Overall these are two great cars with a rare combination of practically, safety, exclusivity, and a fun to drive factor. Make mine the convertible anniversary blue with a tan top and let the sun shine.
College going male’s view: Nice looking, easy to park, and unique are what I liked about the Saab convertible. The rear seat room in both is limited with a tall floor hump taking up legroom. I still don’t know why this is occurring in a front wheel drive vehicle. The only thing that would prevent me from owning one is a lack of dealerships and poor resale. However, I have noticed that most Saab owners don’t sell them anyway, and the lease rates are so good that it is almost impossible to ignore.
The suspension has struts, coil springs, and an anti-roll bar in front with a multilink set up in back aided by coils and an anti-roll bar, too. Saab claims that its convertible is three times stiffer than the previous model and it feels that way. Nothing seems to shake it and the only a slight quiver through the steering wheel lets you know you have hit a significant pot hole or other road irregularity.
The stereo isn’t very good in either car and reception is only adequate. The head unit is difficult to work in a hurry and the fact that both AM and FM stations can be co-mingled makes it even more confusing. You get a CD player and an auxiliary audio input as well as a very good information center to keep track of issues such as miles to empty. If you opt for the optional stereo and information units you can get an in dash six disc CD changer and a GPS nit with a good sized 6.5 inch monitor. The Bose stereo is significantly better than the base model.
The side view mirrors on the convertible are too small for a vehicle with such large C pillars and the car always seems to be a tad slow to respond to accelerator inputs. However, the automatic soft top is really good. It looks great up or down and the road noise is far less than would be expected. Of note is the fact that the Saab is actually longer than the Toyota Solara and most other convertibles in the class giving the 9-3 a smooth highway ride. Unfortunately, rear seat room is still quite limited. The trunk has about 12 cubic feet of room, but the lowered top takes up about 4 cubic feet when it is lowered.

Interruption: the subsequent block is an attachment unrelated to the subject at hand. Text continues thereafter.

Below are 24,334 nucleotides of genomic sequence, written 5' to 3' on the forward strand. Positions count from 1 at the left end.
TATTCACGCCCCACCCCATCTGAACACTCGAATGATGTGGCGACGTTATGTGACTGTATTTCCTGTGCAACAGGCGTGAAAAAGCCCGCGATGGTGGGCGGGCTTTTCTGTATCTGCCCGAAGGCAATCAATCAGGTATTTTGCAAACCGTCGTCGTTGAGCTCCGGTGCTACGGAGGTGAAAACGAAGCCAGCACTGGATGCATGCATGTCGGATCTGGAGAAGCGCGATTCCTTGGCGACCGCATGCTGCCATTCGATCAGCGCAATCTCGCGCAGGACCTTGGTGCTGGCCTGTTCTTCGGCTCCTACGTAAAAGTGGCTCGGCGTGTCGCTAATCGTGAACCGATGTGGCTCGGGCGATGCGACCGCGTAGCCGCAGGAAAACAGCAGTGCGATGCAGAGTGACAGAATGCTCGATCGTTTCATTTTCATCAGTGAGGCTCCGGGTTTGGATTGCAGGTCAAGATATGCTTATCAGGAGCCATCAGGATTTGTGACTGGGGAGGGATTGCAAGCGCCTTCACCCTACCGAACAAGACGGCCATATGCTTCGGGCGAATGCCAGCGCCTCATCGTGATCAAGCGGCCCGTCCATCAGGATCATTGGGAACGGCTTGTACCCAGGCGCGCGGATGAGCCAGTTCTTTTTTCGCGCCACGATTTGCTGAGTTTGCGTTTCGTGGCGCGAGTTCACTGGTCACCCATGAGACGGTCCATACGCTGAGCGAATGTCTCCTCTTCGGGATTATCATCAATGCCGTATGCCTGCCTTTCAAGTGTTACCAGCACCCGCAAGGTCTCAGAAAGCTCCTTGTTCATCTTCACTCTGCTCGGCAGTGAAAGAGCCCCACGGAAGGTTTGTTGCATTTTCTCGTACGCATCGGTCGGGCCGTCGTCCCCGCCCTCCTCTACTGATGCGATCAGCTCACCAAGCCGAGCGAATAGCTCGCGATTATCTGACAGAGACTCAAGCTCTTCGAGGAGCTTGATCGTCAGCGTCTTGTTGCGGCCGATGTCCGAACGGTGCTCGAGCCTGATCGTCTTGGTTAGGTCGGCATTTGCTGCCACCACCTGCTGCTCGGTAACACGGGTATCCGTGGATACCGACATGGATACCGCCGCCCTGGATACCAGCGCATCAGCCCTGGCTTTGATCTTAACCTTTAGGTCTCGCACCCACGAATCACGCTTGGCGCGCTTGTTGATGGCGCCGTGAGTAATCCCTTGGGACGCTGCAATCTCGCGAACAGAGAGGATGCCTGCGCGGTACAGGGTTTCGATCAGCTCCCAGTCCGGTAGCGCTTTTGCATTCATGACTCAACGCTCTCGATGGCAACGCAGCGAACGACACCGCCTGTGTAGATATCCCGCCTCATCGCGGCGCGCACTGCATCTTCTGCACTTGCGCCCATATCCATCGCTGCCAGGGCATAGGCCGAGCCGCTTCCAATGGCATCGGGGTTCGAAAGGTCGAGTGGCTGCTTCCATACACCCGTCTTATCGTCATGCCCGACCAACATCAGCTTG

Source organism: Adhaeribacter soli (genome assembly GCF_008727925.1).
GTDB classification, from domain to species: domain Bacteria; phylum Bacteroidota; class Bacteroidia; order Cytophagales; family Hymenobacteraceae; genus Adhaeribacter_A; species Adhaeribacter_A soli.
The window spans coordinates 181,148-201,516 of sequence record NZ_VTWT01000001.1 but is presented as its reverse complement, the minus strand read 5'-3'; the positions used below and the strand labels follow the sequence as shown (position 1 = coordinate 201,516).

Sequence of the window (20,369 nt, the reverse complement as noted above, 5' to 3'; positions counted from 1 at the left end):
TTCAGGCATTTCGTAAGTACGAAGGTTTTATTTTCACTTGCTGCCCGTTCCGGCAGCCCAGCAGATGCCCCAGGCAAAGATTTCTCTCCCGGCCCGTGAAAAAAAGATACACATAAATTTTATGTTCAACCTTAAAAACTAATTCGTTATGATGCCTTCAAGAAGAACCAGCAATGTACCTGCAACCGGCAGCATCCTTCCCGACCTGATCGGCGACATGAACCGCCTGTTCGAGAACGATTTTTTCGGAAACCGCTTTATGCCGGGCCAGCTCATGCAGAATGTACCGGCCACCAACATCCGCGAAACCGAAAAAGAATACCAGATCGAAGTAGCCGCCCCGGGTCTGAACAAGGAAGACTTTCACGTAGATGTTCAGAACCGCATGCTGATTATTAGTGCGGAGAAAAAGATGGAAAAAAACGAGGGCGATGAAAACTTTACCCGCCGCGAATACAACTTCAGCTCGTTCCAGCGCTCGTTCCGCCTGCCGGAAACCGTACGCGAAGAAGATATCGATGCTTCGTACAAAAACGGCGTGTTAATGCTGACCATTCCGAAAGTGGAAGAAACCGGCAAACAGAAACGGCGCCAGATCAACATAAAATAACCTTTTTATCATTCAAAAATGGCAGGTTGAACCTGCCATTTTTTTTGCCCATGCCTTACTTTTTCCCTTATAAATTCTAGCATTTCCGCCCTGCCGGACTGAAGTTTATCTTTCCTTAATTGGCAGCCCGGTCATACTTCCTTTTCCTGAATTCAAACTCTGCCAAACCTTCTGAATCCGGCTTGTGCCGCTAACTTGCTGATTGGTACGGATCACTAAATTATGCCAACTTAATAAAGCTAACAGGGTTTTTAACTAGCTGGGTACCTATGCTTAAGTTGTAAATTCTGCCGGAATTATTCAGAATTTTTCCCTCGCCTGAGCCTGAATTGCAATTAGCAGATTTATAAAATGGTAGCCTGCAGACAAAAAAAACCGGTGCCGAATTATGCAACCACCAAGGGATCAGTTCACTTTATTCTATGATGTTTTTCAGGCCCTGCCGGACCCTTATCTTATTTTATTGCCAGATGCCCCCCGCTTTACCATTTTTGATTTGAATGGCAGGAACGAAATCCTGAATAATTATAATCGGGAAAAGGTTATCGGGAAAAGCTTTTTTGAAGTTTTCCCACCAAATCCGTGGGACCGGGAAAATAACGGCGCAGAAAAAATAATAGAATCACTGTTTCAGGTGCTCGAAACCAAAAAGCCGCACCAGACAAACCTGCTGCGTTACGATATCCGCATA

Even when driving at speed the wind isn’t that much of a problem and all the while you are averaging over 25 mpg on the highway using the cruise control. Options are a better stereo for $900, OnStar for $700 plus a monthly fee, and not much else short of the larger engine package. The $42,000 list price is probably too high considering the competition, but Saab is famous for the best lease deals in the business and I would recommend that. I can only conclude that the Saab convertible and station wagon are quality vehicles, albeit on the pricey side, with plenty to offer those that are looking for quality and fun in a safe vehicle. And, if you decide on the 9-3 Aero with its V6 turbocharged engine you are going to have a very fast vehicle indeed. Look for 0 to 60 mpg times in the low six-second range. As a single guy I can’t say enough about the babe magnet the Saab convertible is so be warned.
Working woman’s view: I love Saabs and these two only added luster to that belief. They are invigorating to drive even with an automatic transmission, get nearly 25 mpg on the highway on premium, and have a taut suspension that is very reassuring. I won’t consider the sportier and faster and more expensive Aero. One factor I felt good about was that Saab had cured the vehicles of the tremendous torque steer that had infected them for several years, especially the Aero version.
Driving the Saab you are immediately greeted with a feeling that someone took his or her time putting this vehicle together. Except for the stalks for the turn signals and windshield wipers everything else had a hefty feel. The Saab feels much more sporty than the Volvo and more eager to please. The seats are very supportive and a lever enables you to move them forward easily in the convertible for access to the rear seats. The steering wheel tilts and telescopes, but not enough in my case. I like to sit high in a car and the steering wheel just doesn’t move far enough for me to see the gauges and still feel comfortable. I think tall people will have to make some compromises.
Both Saabs have very large glove boxes, but the center consoles are too small due to the placement of the ignition key. There is another problem with the Saabs that I have personally observed in my Saab ownership and that is the high cost of routine maintenance. Although I truly felt that my Saab was the most versatile and fuel frugal vehicle available, every time I took it to the dealer I was shocked at the price charged. If you want to buy a Saab, and everyone should at least test drive one, check out the prices at the dealership for maintenance and ask about specials.
Family conference: Two good Saabs, in fact, probably the best ones from the standpoint of ride quality, but they still must compete in a field dominated by all wheel and rear wheel drive vehicles that offer better handling. Despite this we highly recommend the Saab convertible as a must drive and the SportCombi as a great value if you can get the price point down a bit. We truly enjoyed these vehicles and only wish that more people could take the time to drive them. For a list of all vehicle websites go the http://www.reacheverychild.com and click on business.